Quit Being So Basic
“[Y]ou all have faced challenges far greater than anything I or my family have ever experienced, challenges that most... could never even imagine... Some of you have been homeless. Some of you have risked the rejection of your families... Many of you have lain awake at night wondering how on Earth you were going to support your parents and your kids... And many of you know what it’s like to live not just month to month or day to day, but meal to meal. But... let me tell you, you should never, ever be embarrassed by those struggles. You should never view your challenges as a disadvantage. Instead, it’s important for you to understand that your experience facing and overcoming adversity is actually one of your biggest advantages.”
- Michelle Obama
I like when I hear new excuses, though it’s incredibly seldom. Personal training and years of management experience prepared me well for parenthood. After a while, though, I began to notice that when people are presenting the same basic BS, they think they’re coming up with something new: hormones, genetics, age, weight, sex, gender, race, ethnicity, societal expectations, work obligations, kids, house, money, time, motivation, inspiration, chronic disease, terminal illness, deaths of family and friends, relationships, mental health, general sickness, injuries and tweaks, metabolism, stress, pets, vacations, holidays, seasons, etc.
I hear you. And... I heard you, years ago, long before you figured out how to package your equivocations in a good-sounding byte. The problem is this: so what? That’s life. It’s basic. It’s unequal. It’s unfair. It’s inequitable. It’s inhospitable. It’s unforgiving. What are YOU going to DO about it?
It’s real basic to hold up your limitations as a pretext for inaction. Now what?
No one, and I mean NO ONE worth listening to is saying that those challenges aren’t real. Indeed. I agree. Despite my many advantages and privileges, I can usually ante up quite well if we’re going to compare war wounds. So what? What are YOU going to DO? It’s basic to list off what you “can’t do.” What are YOU going to DO? Because, guess what: no one is going to live your life for you. So you can stop waiting for that to happen.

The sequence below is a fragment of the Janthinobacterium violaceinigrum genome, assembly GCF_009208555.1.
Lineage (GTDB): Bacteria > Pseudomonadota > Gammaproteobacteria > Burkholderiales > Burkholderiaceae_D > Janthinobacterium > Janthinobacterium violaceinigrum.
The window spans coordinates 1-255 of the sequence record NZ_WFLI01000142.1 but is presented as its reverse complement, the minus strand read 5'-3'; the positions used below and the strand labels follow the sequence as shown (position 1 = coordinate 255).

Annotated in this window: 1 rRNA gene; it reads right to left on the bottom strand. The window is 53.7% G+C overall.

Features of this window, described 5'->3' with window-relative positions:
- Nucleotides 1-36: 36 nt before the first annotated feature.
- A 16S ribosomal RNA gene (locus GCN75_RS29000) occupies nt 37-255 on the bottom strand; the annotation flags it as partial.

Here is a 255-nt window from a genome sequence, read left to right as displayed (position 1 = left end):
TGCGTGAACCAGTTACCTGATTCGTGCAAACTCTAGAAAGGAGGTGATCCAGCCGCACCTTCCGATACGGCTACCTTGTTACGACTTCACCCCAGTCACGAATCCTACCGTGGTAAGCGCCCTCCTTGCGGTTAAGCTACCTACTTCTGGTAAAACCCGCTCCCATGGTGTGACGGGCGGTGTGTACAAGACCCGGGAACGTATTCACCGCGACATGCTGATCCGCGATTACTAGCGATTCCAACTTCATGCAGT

There are people in my network who’ve done so much more with so much less that the here-are-my-challenges-so-I-just-can’t-even excuses are difficult to even hear. Yeah. We get it. Life. It’s this thing other humans have experienced, believe it or not. You do realize there are other humans on earth, right? Now what are YOU going to DO?
I train high level professionals in every industry. You think I haven’t heard a smarter person with greater challenges put together a better-sounding set of excuses? I applaud your effort at excuse-making. I do. Really. This isn’t patronizing. I mean it. Now, put 1/10th of that effort into DOING something.
There is a massive gap between what people believe creates success and what every study on success prediction finds. Advantage is subjective. Background and tools aren’t predictive. And then we’re still left with the question-begging position of how one defines worldly success or if it’s even desirable. Some researchers propose grit-effort ALONE is predictive of success: https://www.ncbi.nlm.nih.gov/pubmed/30101970. Others, wanting to challenge that hypothesis, merely end up landing on “perseverance” as the predictor instead of “grit.” I think Michelle called it “facing and overcoming adversity.”
I am not dismissing anything. I’m not saying I even know what it’s like. I’m not saying it’s easy. I’m not making a moral judgment, an ethical stance, or a value statement, other than how basic you sound when you hold up those challenges as a disadvantage. Michelle Obama already called you out. I don’t need to. What you may think are shadowy disadvantages can become acute advantages. Quit being so basic.
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